2015: European Refugee Crisis

If you asked people all over Europe what comes to their minds mentioning the year 2015, most likely you will get one and the same answer:

2015 is known as the beginning of the “European Migrant Crisis”.

Television, Newspapers and the Internet were flooded with alarming news about vast numbers of migrants fleeing their home countries and heading towards Europe. But what happened? Where did all these people come from and where did they go?

Reasons for the 2015 refugee crisis

It is incredibly difficult to say what led to the 2015 refugee crisis.1 However, there are some points that might give a little insight into what contributed to it. Most of the people who fled to Europe in 2015 came from Syria. Four million refugees had already moved to neighbouring countries and yet more and more people were coming to Europe, especially to Germany. In the same year, the United Nations (UN) analysed the backgrounds and defined seven main factors for the flight to Europe.2

1. Armed Conflicts in Syria

Syria has been at war since 2011. With the beginning of 2015, it became clear that the war would continue for a long time. The inhabitants of Syria faced an uncertain future and lost hope for an improvement of the situation. Therefore, many people tried to improve their living conditions by fleeing to Europe and escape the dangers of war.

The Syrian War

In March 2011, many people demonstrated for political reformations. These originally peaceful demonstrations evolved into a war and the dictator Assad attacked his own country and its citizens. Additionally, the Islamic State and rebel militias attacked civilians.

Syria’s strategic importance for many external interest groups added another international level to the war.

  • Syria is Russia’s last direct access to the Mediterranean. There are supply routes for money and weapons for Hezbollah from Iran for the ideological struggle against Israel and it grants access to oil and gas.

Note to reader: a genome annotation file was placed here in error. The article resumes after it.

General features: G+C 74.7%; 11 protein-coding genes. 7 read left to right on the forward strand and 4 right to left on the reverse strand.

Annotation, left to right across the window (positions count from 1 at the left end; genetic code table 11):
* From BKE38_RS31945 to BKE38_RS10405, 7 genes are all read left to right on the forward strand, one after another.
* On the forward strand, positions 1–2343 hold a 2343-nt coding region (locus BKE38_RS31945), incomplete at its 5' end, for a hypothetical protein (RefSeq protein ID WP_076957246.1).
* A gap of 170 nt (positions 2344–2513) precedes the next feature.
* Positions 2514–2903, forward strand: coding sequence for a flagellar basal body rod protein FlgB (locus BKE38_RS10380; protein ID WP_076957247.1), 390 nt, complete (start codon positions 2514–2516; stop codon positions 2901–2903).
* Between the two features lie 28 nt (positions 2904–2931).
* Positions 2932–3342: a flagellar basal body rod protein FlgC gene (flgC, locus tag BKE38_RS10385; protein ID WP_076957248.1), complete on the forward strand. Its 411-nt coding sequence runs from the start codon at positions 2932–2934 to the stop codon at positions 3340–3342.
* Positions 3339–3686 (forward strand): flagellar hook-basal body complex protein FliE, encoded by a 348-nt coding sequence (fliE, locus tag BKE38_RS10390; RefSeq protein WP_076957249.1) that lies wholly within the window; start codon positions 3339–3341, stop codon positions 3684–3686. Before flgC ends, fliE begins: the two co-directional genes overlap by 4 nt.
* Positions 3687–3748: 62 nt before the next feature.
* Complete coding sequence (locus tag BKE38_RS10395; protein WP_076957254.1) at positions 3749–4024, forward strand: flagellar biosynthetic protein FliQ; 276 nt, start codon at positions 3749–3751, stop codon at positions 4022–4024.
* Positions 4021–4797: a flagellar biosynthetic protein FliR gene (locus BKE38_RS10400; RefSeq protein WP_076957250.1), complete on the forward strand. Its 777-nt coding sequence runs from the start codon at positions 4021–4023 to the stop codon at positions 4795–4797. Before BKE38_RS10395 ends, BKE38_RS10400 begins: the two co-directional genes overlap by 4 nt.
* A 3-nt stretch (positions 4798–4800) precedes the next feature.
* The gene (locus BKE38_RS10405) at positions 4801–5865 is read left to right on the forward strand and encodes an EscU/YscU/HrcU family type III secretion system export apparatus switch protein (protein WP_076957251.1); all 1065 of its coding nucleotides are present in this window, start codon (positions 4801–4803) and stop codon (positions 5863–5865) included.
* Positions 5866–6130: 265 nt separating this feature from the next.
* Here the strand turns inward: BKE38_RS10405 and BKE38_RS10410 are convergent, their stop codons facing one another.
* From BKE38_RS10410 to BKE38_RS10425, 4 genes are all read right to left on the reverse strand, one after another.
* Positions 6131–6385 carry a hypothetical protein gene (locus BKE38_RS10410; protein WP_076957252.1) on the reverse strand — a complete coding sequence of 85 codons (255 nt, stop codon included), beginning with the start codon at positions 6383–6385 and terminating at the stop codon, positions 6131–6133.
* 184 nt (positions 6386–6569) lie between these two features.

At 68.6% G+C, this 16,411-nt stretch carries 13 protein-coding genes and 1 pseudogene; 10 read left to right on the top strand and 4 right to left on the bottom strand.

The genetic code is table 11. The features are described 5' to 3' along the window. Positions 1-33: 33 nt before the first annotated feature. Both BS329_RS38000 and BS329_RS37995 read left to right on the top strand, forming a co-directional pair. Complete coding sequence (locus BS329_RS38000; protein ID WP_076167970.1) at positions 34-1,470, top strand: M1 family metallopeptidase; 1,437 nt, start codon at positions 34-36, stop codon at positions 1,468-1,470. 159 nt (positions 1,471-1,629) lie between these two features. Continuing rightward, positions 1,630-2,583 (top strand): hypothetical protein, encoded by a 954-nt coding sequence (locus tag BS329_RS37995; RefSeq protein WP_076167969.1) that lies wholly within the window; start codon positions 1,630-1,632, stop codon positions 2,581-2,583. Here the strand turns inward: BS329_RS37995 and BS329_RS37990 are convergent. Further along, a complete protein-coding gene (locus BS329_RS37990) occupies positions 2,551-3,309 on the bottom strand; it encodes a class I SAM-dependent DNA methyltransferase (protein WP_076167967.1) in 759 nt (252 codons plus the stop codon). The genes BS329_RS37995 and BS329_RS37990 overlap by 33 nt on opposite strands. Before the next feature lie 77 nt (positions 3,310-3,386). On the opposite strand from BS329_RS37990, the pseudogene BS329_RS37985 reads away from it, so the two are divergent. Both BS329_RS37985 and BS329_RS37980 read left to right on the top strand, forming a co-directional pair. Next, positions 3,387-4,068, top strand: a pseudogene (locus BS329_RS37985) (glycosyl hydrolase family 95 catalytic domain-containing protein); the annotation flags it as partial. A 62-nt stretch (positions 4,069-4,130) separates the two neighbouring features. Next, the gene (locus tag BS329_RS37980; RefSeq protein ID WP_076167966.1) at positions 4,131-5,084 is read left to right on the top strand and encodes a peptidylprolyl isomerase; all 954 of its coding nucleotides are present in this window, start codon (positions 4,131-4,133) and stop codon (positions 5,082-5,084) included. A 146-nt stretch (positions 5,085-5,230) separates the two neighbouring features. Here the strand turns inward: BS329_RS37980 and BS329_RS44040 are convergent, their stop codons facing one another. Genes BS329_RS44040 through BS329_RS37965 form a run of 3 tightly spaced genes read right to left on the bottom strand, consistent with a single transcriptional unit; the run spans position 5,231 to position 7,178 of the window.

• China has economic and political interests, Europe and the USA subordinate some decisions to the primacy of Israel’s security.
  • Iran on the Shiite side and Saudi Arabia on the Sunni side are struggling for political-religious supremacy in the Islamic Middle East.
  • On the Sunni side there is additional competition between Saudi Arabia, Qatar and Turkey.
According to Caritas International, this is also the main reason for the constant continuation of the war. The war opponents are fragmented into many parties fighting each other out of different reasons. It is estimated that a total of 1200 oppositional groups from about 90 countries are involved.

In September 2014, IS targets in Syria and Iraq were attacked by a military coalition consisting of the US and several Arab states. In 2015 Russia also intervened and tried to weaken the IS. However, critical voices suspect that the attacks were directed against rebel groups fighting against the Assad regime. Turkey participated in 2016. Since 2017, the IS has been regarded as successfully pushed back. 3

2. Increasing poverty